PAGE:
Just before I started this blog in 2004, Isis had a record year for Bad Things. Okay, not as bad as later years, but up until that time it was Bad. Laminitis, rain rot, sprained tendon, and dew poisoning.
A reader asked a question about Isis’ February 2006 case of belly gunk. In addition to her gelding having the same belly gunk that Isis had, he also has a bad case of scratches or dew poisoning.
Back in the winter of 2002/2003, Isis had a horrible case of dew poisoning. I had not documented what happened with her case on the blog so I am writing about it now. Just in case what I learned can help someone else (like 3horsemom who commented on the Belly Gunk post).
Bad scratches, no donut
Isis’s 2002/2003 case of dew poisoning (a.k.a., scratches), a skin condition that causes crusty scabs, inflammation, and irritation to the horse, was bad enough that she was lame. Dew poisoning most often appears on the horse’s heels or around the pasterns on legs with white socks. In mild cases, the horse has some bumps that are easily treated. In bad cases, the horse may be lame from the painful scabs and have swelling.
Her worst case of dew poisoning started around Thanksgiving of 2002 as a few small bumps behind her fetlocks on her back feet. I treated them by washing her legs with antibacterial soap (so much fun in cold weather), clipping long hair from around the scabs, and picking off the scabs before applying zinc oxide ointment. Over the course of the winter, the dew poisoning got better.
By mid January, the scabs had exploded all over her legs. The scabs went from her hocks to her coronary band on her back white stockings, her front white sock had scabs, and so did her front black. Her back legs were the worse. The scabs were as thick as my thumb in some places. (Other cases of dew poisoning I’ve treated on my mares, the scabs are the size of small beads clumped together.) When the scabs were pulled off, she bled.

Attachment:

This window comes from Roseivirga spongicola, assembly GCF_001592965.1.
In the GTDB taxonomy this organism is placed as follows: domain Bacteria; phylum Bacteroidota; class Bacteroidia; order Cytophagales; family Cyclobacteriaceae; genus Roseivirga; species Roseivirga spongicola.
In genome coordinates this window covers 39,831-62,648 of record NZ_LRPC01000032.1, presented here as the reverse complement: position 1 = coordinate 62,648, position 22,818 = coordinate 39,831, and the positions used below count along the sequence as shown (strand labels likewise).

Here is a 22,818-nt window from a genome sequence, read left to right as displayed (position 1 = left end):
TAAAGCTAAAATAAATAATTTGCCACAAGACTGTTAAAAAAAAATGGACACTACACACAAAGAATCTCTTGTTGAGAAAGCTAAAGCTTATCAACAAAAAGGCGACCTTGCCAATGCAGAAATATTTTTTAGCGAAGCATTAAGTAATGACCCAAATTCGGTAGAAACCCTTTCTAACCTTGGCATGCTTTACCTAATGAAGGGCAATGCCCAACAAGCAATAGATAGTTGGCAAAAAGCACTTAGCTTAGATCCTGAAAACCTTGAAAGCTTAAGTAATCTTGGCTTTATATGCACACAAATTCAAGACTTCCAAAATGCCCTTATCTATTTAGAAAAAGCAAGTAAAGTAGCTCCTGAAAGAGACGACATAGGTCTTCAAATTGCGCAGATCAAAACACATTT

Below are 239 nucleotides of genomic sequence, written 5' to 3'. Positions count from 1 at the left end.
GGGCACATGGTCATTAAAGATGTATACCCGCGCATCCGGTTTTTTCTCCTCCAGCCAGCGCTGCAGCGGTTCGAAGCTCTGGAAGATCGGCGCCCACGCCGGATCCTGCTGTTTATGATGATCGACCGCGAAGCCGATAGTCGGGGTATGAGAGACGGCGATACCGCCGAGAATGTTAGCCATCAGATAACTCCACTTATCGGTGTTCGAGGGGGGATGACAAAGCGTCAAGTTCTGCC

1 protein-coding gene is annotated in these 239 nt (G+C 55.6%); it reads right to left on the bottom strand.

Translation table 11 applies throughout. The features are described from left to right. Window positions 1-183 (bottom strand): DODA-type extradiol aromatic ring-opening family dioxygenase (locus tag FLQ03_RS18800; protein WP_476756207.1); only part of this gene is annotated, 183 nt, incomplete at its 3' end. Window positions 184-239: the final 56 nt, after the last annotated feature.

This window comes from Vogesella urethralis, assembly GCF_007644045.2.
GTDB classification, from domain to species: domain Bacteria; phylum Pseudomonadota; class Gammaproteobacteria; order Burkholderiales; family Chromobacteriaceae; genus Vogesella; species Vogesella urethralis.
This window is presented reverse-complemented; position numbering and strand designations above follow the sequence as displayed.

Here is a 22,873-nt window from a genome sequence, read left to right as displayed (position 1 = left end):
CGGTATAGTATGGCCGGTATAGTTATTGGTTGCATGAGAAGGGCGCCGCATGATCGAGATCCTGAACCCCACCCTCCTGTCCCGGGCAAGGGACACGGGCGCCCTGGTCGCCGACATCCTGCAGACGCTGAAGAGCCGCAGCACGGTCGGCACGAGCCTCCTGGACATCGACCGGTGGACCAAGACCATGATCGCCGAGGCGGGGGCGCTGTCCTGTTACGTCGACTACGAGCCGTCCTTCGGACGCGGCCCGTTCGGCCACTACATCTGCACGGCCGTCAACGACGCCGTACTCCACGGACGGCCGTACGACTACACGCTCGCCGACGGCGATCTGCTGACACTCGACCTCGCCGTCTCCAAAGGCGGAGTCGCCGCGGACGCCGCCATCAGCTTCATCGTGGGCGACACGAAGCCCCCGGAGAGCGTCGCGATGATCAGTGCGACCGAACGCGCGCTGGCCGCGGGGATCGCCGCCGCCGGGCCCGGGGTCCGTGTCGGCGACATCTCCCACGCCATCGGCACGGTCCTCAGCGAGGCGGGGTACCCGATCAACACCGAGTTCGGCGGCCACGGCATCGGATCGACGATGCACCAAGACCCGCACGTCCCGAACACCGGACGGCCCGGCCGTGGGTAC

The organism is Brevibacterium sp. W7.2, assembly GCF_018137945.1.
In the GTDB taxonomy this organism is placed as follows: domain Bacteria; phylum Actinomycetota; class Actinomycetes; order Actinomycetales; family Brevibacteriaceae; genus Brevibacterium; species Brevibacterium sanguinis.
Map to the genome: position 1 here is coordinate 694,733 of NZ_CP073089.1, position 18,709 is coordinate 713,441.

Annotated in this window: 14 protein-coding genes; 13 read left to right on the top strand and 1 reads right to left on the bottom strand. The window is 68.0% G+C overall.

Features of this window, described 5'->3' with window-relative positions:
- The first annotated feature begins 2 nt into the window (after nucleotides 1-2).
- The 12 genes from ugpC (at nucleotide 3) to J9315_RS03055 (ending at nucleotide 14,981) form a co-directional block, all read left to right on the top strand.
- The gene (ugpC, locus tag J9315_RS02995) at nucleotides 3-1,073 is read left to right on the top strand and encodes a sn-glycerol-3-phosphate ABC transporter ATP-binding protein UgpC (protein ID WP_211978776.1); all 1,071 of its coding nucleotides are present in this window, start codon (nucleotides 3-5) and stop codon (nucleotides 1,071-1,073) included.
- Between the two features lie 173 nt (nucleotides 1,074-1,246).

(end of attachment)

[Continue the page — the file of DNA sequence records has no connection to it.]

I finally had the vet out. The treatment she gave me worked for Isis, so I’ll repeat it here:
- If the horse is in a wet or unsanitary pasture, change the environment if possible. (The quality of the care wasn’t an issue in Isis’ case. We were able to turn her out later so she avoided the dew on the grass.)
- Do not pull the scabs off. They will fall off as they heal. Pulling scabs off irritates the skin underneath and can actually cause the stuff to spread.
- Gently wash the area periodically with an antifungal/antibacterial shampoo. You don’t have to wash every day.
- Use an ointment on the scabs to kill the gunk causing the scabs. Some people use zinc oxide, Monostat (yeast infection treatment for people), or other concoctions (see recipe below).
It took several weeks for the scabs to disappear and for Isis’ legs to heal properly.
The goop I used on Isis was made up of:
- 1 ounce of .5% hydrocortisone cream
- 1 ounce of Desitine (the kind in the jar, not the tube)
- .5 ounce of Desinex (athlete’s foot powder)
- 1 ounce Nitrofuracin ointment
I mixed the ingredients in an old Cool Whip container using a plastic spoon.